Police drama Mortimer's Patch included a Māori sergeant (played by Don Selwyn) among its quartet of rural coppers, yet the series only rarely explored Māori topics. Penned by Greg McGee, this episode plots a small-town twist on questions of racism, abuse of privilege, and the horse-trading behind which cases go to court. After a theft at the local takeaways, one of a trio of young Māori reacts to the racist perpetrator — a Pākehā businessman — by breaking the law himself. The guest cast includes Frank Whitten (Outrageous Fortune), Selwyn Muru and Temuera Morrison, whose only line is "Honky. Smooth honky. Nasty".
The first leg of Peter Hayden’s journey across latitude 45 south takes him across the Waitaki Plains and up to Danseys Pass. He visits the site of a moa butchery and the sunken circular umuti (cabbage tree ovens) of early Māori. Guided by colonial literature, he visits New Zealand’s tallest tree (a eucalypt, which he finds horizontal). Drought busting desperation of 1889 and the provenance of Corriedale sheep is also covered. In a riparian side trip, Hayden heads up the Maerewhenua River where gold miners succeeded only in ravaging the landscape.
Blown away by "the emotional intensity" of a series of video interviews with survivors after the February 2011 quakes, Chris Dudman began making a documentary about some of those "profoundly affected" by the event. After debuting on TV One in February 2015, it won best local doco at the Documentary Edge Festival. With the aid of the original conversations, new interviews, reconstructions and unseen footage, Dudman concentrates on six people’s stories: including a construction worker, a journalist, and a man whose wife was trapped inside the CTV building.
Mental health care is profiled in this 1992 episode of First Hand. Wayne Hussey is a member of the South Auckland Community Treatment Team, who is followed over the course of a day seeing his patients. They vary from a young woman struggling with bipolar disorder, to a woman living with schizophrenia, and a man who has adapted to independent life in the community. Kingseat Psychiatric Hospital becomes the voluntary home of one patient. The hospital was closed in 1999, and parts of the complex were controversially used for haunted house attraction Spookers.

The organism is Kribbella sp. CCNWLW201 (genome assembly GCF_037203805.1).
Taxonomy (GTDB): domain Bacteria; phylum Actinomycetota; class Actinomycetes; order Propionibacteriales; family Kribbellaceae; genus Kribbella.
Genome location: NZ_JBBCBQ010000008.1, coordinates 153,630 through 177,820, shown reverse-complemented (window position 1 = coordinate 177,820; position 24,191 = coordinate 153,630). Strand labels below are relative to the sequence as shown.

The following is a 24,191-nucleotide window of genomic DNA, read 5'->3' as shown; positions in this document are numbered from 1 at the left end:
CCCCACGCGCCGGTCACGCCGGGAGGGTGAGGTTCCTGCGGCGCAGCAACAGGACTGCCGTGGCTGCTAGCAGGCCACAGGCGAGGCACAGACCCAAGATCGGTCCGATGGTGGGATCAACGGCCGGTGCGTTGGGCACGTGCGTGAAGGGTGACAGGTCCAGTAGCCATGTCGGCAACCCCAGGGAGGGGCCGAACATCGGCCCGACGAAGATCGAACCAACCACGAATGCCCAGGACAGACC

The adage that in a long-term relationship things can get a little like clockwork is given a twist in Time for Change. A simmering spousal feud between two wooden figurines on the town clock of an Austrian village, comes to a head with unexpected results. Lederhosen, accordions, and desire for a young blonde are oiled with a keen sense of black humour. Made by students in the 3D course that director James Cunningham teaches at Media Design School, the film won viewers online, selection for SIGGRAPH, and a Big Kahuna (best animation) at the Honolulu Film Awards.
Climate change is not just a theory for the people of Takuu, a tiny atoll in Papua New Guinea. Floods and climate-related impacts have forced Teloo, Endar and Satty to consider whether they should stay on their slowly-drowning home, or accept a proposal that would see them move to Bougainville, away from the sea. In this award-winning documentary they also learn more about the impact of climate change from two visiting scientists (an oceanographer and geomorphologist). Director Briar March’s second feature-length doco travelled to over 50 film festivals.
This episode of The Gravy takes an in-depth look at art in prisons. Host Warren Maxwell interviews inmates who have embraced painting or carving while serving time in Mt Eden, Paremoremo and Rimutaka prisons. At Rimutaka, art tutor Paul Bradley points out that art is a vehicle for change both for prisoners and the art audience, and former prisoners talk about how art has changed their lives for the better. Outside the walls, Warren visits at a caged exhibit of musical instruments at Artspace in Auckland and plays a few bars on the flute.
Some argue that if the 1981 Springbok rugby tour of New Zealand had been halted from the outset, the impact on the hearts and minds of South Africans would not have been as profound. This Leanne Pooley-directed film aims to show how events in Aotearoa (captured in Merata Mita's documentary Patu!) played out in South Africa; how the tour protests energized blacks, shamed the regime, and provoked democratic change. Says Archbishop Desmond Tutu: "You really can't even compute its value, it said the world has not forgotten us, we are not alone."
The HeART of the Matter looks at major changes in New Zealand teaching which began after World War ll. A group of bureaucrats and arts specialists set about introducing a "thoroughly bicultural and arts-centred education system" to schools — in contrast to the rote learning of the past. Combining interviews and archival footage, Luit and Jan Bieringa (The Man in the Hat) examine this period of radical educational reform, and ask what lessons can be applied to the present. In the excerpts above, pupils and teachers reminisce about their time in the classroom.
The dark arts of the maul and scrum are shown in a new light in this short horror from Wellington filmmaker Colin Hodson. A failed try out for the local team spurs young rugby player Will (Ian Lesa) into greater efforts at training; after all, as the cardboard cutout rugby hero in the shop window tells him: “no guts, no glory”. But when he discovers some oval-shaped oddities in the steamy changing room, he’s given cause to question his ambitions. Maul screened at New Zealand and Melbourne Film Festivals in 2013. Ex-All Black Dallas Seymour plays the coach.